The ODISSEI Hub develops a community and supports the usage and usability of the infrastructure through an educational program, community events and as analytic support.

It is a work stream in the ODISSEI Roadmap project. The other work streams are the Data Facility, Observatory, and Laboratory.

The Hub consists of five closely interrelated tasks:

  1. Community management
  2. Educational programme
  3. Social data science team
  4. Benchmarking
  5. Grants for computational social science

4.1 Community Management

Community management is aimed at building and maintaining a sustainable ODISSEI collectivity. It is led by the Coordination Team based at EUR who have several responsibilities within ODISSEI to ensure smooth operations across the diverse range of activities. The first subtask will be the general administration of the project including financial and technical reporting, the administration of calls and the monitoring of progress. Being a community infrastructure, it is vital that ODISSEI actively monitors researchers’ needs as input for future directions and communicates what ODISSEI offers. Community Officers will engage in various community development activities through regular face-to-face meetings as well as mailings, the website, social media, and the aforementioned ODISSEI annual conference. Community Officers are the first point of contact for researchers from member organisations turning to ODISSEI. Their job is to help researchers find their way in the infrastructure. Finally, Data Stewards will help researchers create FAIR data and execute ethical practices. Experts from DANS will develop and maintain the user agreement, which focus on data management, data sharing, research ethics, and the principles and practice of FAIR data. ODISSEI Data Stewards will provide support to researchers to implement the user agreement, in collaboration with the experts at DANS.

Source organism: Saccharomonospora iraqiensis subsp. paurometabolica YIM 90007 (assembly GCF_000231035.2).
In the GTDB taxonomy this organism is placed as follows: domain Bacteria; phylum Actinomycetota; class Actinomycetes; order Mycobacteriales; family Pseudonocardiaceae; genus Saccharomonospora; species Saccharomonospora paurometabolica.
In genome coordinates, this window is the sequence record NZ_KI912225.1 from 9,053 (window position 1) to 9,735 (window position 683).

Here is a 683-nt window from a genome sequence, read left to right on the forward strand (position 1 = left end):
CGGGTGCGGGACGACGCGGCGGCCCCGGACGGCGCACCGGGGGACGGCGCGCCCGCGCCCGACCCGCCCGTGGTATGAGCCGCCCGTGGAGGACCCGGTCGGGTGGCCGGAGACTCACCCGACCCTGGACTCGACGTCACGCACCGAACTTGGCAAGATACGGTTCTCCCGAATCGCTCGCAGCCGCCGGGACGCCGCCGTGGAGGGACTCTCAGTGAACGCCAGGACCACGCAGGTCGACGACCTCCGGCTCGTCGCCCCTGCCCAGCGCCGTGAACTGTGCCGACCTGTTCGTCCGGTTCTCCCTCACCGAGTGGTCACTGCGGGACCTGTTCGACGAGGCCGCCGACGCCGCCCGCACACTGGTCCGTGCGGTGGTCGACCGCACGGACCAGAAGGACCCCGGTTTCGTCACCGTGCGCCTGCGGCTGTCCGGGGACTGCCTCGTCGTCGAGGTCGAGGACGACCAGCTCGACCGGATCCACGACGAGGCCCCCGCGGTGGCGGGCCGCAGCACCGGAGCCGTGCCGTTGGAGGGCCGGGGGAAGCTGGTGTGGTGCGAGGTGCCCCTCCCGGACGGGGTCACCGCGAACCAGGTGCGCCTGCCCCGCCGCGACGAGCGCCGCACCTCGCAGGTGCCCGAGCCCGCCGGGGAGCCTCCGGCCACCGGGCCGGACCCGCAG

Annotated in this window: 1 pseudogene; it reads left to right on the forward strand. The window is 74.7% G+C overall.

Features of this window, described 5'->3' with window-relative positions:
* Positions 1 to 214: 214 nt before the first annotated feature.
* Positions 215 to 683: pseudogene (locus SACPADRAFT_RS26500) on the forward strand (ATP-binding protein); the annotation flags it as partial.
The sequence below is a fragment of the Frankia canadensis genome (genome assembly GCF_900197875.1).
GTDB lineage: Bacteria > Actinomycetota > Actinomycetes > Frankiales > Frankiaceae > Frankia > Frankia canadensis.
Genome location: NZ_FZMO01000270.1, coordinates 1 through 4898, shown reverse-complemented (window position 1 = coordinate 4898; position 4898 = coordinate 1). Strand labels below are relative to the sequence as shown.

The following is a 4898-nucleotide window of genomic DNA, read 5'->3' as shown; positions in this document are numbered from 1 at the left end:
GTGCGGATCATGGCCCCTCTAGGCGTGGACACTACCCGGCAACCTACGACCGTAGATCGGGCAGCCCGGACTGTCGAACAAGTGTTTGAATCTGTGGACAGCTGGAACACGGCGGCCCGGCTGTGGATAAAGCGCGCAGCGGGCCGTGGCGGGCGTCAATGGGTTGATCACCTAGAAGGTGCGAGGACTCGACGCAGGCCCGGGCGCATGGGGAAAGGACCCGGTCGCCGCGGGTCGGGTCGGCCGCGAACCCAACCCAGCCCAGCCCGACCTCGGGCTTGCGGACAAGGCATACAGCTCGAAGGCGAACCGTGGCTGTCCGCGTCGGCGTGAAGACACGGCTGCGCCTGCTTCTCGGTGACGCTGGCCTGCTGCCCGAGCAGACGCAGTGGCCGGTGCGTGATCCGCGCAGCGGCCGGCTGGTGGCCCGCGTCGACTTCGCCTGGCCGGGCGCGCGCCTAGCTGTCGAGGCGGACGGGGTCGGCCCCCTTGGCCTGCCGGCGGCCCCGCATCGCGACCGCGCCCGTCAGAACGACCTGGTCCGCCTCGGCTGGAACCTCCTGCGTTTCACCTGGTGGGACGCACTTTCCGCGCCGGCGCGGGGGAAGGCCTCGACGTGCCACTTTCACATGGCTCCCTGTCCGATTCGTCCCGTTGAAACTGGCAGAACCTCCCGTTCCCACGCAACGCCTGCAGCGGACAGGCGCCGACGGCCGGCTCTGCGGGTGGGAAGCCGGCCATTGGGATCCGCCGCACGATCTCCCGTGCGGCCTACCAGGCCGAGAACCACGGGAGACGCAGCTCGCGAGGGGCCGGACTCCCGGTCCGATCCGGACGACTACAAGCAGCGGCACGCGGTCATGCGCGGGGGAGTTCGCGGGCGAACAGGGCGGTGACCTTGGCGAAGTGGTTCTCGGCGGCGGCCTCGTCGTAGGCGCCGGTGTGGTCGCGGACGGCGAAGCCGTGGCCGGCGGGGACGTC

Project team Community Management: Lucas van der Meer (ODISSEI Coordination Team – Task leader).

4.2 Educational programme

The ODISSEI Hub’s External Relations Officer will operate an extensive educational programme to facilitate the use of the infrastructure and the uptake of computational and innovative methods in the social sciences. First, there will be an annual ODISSEI Conference where researchers can showcase their projects and engage in broad and open discussion about developments in the infrastructure. This annual event will be hosted by a different member organisation every year and will be coordinated by EUR. Second, there will be a series of workshops aimed at promoting the usage of the infrastructure and the methods and skills needed to do so. These workshops will be coordinated by the EUR but will be hosted by various member organisations. There will be approximately six workshops per year. The program of workshops includes but is not limited to: The ODISSEI Data Facility users Bootcamp; An introduction to Statistics Netherlands microdata access; An introduction to the LISS Panel; Ethics and GDPR in ODISSEI; Machine learning for social science;. Third, there will be regular communications with the educational officers at member organisations to synchronise and coordinate existing educational programs on computational social sciences.

Project team Educational programme: Lucas van der Meer (ODISSEI Coordination Team – Task leader).